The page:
August is supposed to be the quiet month of the year – Parliament in summer recess, a notable lack of conferences and meetings in my diary and out-of-office messages popping up repeatedly as holidays abound. However, this August has been far from quiet.
We eventually got the late publication of the FSA’s platform paper although, like many, we were disappointed by the lack of finality in the rules. At the same time, acute volatility in global stock-markets caused by fragile US and eurozone economies has kept everyone involved with investments on their toes.
These events however, were over-shadowed by the disturbing civil riots that took place across London and other UK cities. While economic pressures did not break MPs’ holidays, the riots were so bad that Parliament was recalled from recess.
Such wanton destruction sickens all law-abiding citizens and with the ABI stating that the cost to insurers will be “tens of millions”, I wonder what the impact will be on insurance premiums of small businesses in our sector, hopefully not yet another increase in overheads.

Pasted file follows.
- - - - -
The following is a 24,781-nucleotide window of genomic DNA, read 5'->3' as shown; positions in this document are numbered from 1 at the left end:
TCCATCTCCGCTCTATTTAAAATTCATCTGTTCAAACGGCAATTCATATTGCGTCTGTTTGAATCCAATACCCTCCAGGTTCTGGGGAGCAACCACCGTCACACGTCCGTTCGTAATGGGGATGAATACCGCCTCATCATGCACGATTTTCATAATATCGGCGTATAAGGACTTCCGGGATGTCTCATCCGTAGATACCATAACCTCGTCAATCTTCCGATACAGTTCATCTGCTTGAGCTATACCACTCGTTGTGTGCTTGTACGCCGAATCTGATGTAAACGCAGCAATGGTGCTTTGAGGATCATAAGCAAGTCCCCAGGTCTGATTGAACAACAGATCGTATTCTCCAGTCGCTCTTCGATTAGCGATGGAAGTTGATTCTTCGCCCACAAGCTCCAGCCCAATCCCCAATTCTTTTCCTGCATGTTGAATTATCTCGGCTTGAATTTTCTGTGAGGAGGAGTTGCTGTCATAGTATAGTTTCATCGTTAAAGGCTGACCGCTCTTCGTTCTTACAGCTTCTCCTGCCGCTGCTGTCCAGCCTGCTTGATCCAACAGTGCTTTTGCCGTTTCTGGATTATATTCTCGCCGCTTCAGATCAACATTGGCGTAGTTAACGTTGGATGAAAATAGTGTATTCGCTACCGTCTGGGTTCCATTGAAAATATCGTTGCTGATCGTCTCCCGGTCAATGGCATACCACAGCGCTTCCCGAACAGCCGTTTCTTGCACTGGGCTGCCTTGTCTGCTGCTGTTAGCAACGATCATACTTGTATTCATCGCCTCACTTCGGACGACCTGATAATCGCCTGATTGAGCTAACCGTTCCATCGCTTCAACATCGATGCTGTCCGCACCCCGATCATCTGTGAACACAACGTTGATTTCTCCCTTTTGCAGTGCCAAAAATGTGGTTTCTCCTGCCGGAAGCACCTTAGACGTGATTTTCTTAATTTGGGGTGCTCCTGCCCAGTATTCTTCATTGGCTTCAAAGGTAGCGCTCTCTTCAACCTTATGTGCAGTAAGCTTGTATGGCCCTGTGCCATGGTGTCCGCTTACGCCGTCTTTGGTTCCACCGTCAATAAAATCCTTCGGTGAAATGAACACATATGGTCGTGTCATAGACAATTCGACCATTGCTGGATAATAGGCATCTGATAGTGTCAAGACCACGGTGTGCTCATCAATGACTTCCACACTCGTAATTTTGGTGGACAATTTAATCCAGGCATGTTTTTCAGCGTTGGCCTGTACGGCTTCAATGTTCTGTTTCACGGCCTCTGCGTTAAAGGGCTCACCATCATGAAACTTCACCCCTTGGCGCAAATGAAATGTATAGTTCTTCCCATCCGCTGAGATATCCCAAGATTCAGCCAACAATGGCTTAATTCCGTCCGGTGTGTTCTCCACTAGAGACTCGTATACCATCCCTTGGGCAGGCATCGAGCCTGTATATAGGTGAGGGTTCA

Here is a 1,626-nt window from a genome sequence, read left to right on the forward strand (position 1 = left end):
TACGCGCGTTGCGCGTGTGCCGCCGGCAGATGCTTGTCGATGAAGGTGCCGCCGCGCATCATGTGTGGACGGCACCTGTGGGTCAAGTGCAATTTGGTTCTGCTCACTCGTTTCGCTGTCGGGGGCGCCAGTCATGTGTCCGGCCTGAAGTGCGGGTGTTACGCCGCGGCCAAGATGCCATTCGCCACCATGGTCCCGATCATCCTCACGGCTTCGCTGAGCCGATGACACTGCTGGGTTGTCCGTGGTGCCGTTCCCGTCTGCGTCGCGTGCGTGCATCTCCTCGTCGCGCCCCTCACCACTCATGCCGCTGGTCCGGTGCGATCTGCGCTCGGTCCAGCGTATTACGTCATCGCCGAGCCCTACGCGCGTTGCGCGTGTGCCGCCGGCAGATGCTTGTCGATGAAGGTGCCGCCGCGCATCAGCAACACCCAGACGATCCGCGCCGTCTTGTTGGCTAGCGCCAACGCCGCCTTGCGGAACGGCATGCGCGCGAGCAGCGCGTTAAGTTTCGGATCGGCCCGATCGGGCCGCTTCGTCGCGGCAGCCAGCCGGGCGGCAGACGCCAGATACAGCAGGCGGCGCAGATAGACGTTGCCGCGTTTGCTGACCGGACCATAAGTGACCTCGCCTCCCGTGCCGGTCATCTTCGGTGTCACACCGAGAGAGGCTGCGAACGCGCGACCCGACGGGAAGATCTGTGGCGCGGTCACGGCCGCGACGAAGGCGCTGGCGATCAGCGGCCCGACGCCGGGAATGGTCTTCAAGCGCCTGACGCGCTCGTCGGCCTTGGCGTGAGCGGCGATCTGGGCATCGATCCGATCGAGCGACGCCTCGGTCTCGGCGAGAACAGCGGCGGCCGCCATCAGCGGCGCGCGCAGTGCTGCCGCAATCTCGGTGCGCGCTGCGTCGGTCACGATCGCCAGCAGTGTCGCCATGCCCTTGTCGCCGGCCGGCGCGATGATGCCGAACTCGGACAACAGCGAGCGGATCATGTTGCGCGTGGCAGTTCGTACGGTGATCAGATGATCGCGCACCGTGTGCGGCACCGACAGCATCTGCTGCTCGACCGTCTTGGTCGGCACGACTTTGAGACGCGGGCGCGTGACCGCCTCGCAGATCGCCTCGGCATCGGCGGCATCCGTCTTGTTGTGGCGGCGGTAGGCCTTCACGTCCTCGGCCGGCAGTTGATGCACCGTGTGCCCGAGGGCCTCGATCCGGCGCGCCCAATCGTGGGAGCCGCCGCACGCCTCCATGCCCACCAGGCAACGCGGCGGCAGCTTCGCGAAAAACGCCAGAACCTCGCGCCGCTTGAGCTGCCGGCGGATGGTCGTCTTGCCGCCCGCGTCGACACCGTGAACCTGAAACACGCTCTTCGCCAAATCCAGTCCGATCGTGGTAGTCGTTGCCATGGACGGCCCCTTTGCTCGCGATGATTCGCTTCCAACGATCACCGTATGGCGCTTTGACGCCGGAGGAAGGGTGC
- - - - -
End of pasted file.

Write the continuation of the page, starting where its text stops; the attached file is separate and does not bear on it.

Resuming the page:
The riots also drew attention to the number of businesses and residential properties that claimed to have no insurance. While not many financial advisers undertake commercial insurance business, it could be time to prompt any corporate clients to review their cover.
Back to the platform paper. While we may not know when the final rules will be implemented, it does seem clear that the FSA intends to ban all cash rebates and provider payments, including for execution-only platforms, which, whether you agree or not with the proposals, at least puts everyone on a level playing field.
The delay is not, however, helpful for platform operators who need to plan any necessary system changes or for advisers trying to undertake due diligence in the selection of a platform.
This said, there are a few points in the paper worthy of note. First, the definition of a platform has been pinned down and this should make it easier for HMRC to take a consistent approach to the question of whether there are any VAT implications.
Second, there is some useful information in annex 3, which will be helpful in determining how a firm’s use of one or more platform might or might not jeopardise a firm’s independent status.
It is also very clear that the FSA expects advisers to ascertain whether being on a platform at all is in each client’s best interests. It says: “It is impor-tant to stress that this will not always be the case.”
So August is very busy for us at the PFS. As well as keeping on top of daily developments, we are planning 2012 support programme for members. Be sure to watch for news of coming events and I look forward to meeting many of you at the roadshows.
Fay Goddard is chief executive of the Personal Finance Society